John Nelson– Featured Member of SDAA

by Stacey | Jul 2, 2017











SDAA Featured Member Interview

Stacey Evangelista:  I have known you for a while now John, and it always amazes me that I still know very little about your career as an artist. It fascinates me, and I wonder how in the world you can keep such an interesting part of your past to yourself. So, here we go John; tell me what inspired you to pursue a career in art.
John Nelson: 
In 3rd grade my teacher used art to get me hooked on learning. Then when I entered college, as a math major, my art teacher told me I needed to stay in his department.
Stacey:  Where have you studied? Under whom did you apprentice?
John: 
I went to Dana College and studied under Rev. B. Thompson. Later I went to Japan and studied under Kiyoshi Satio, a woodblock master printer. My work reflects his style. Finally, I studied pottery at Nihonmatsu Banko.
Stacey: 
Can you elaborate on the Artist you studied under in Japan and the historical significance of the methods /means / teachings.
John:  Kiyoshi Saito developed a technique and style of creating woodblock prints with a reduced color palette and simplified forms. Instead of elaborate carvings and color refinement, he worked a lot with the grain pattern of the woodblock. Saito’s work captures people with its compositional clarity and artistic simplicity. The bold abstraction and spontaneous design gives his work a special quality.
Stacey: 
How long did you study under him? What was the structure; were you required to focus on one thing until you mastered it, or did you have to devote a specific amount of time to each facet?
John:
  I studied with him for seven years. We studied and worked on five methods. One year for each method, until they were mastered. Along the way I also learned about the tools and materials.
Stacey: 
How do you think this method of teaching / study might differ from an Atelier such as The Florence Art Academy?
John: 
The biggest difference is the style, it’s simplification and abstraction. The style is not the realism one finds in the Florence Art Academy. However, the process of learning is much the same.
Stacey:  Briefly describe the process of a woodblock print.
John:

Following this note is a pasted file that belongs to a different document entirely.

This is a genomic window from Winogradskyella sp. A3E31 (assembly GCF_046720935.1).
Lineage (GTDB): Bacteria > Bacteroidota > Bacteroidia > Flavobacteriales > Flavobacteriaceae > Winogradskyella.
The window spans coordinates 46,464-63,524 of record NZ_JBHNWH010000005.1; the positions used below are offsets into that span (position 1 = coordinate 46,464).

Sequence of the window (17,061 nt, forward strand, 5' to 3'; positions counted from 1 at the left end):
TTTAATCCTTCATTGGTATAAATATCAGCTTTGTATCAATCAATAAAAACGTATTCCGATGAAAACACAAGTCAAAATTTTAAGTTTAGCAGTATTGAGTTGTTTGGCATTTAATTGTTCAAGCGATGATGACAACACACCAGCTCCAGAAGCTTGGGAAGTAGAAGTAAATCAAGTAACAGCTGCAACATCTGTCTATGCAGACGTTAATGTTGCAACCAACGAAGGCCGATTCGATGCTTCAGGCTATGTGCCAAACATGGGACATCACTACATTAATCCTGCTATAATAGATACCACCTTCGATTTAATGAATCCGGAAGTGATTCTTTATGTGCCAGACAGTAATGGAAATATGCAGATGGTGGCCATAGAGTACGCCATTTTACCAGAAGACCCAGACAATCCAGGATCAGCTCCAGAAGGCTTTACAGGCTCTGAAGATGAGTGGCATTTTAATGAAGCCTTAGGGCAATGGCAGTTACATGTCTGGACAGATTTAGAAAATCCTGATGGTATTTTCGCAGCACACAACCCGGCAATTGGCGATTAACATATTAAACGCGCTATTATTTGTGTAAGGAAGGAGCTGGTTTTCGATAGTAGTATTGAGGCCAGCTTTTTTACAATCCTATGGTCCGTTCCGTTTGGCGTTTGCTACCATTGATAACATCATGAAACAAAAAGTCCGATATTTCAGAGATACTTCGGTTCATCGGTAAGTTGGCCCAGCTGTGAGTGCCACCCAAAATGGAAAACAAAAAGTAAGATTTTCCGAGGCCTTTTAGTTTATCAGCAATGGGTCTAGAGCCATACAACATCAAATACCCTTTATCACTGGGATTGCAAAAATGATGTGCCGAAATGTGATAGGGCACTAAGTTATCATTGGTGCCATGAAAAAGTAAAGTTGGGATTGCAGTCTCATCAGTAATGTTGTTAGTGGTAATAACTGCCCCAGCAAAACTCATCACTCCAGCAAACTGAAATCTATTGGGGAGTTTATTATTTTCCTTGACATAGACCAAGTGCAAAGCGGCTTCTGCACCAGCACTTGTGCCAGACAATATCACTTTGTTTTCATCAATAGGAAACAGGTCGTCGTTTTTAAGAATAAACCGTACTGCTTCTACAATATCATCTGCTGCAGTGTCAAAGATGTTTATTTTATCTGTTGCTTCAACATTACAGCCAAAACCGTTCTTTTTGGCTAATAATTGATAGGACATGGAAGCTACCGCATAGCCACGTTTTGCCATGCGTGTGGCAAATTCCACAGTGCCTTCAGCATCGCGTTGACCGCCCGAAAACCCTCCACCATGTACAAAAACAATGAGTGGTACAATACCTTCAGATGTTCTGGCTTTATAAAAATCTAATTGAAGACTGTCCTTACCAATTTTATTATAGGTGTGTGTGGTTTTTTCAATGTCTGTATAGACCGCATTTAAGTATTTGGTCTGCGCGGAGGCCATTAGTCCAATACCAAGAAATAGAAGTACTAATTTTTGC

This is hard to answer briefly, as there are five methods. In general you start with a drawing, change it to work with one of the methods, place it onto the woodblock, start carving, and then print.
Stacey: 
Tell me about the projects you have been working on lately.
John: 
Lately I have been drawing the human figure and getting ready for three major shows; Pride in the Twin Cities, Sioux Falls, and Rapid City.
Stacey:  You recently received a national award for “The Teacher of the Year” in SD. Congratulations! How long have you been teaching art in the public schools? How have you grown as an artist thru teaching; what has it taught you?
John: 
I taught five years in Edgemont SD.  For fifteen years I taught in Brookings SD and another fifteen years in Sioux Falls SD. The kids taught me not to lose the joy of doing art and to see things with a fresh eye. I try to put that childlike joy in my art today.
Stacey: 
Now that you have just announced your retirement, I assume you have more plans for your art. What will be your focus? Any big plans?
John: 
My plan and focus now is to make my life’s work; to get my work out there, be more thoughtful about the work, to pass on my knowledge of woodblock printing and my joy of creating art.
Stacey: 
Thanks for your time John. I hope we see more woodblocks from you soon! Can we close with you saying something in Japanese?
John: 
Kyo no seikatsu no tame no taiko no, shorai-teki ni. In English – “Best for life today and in the future.”


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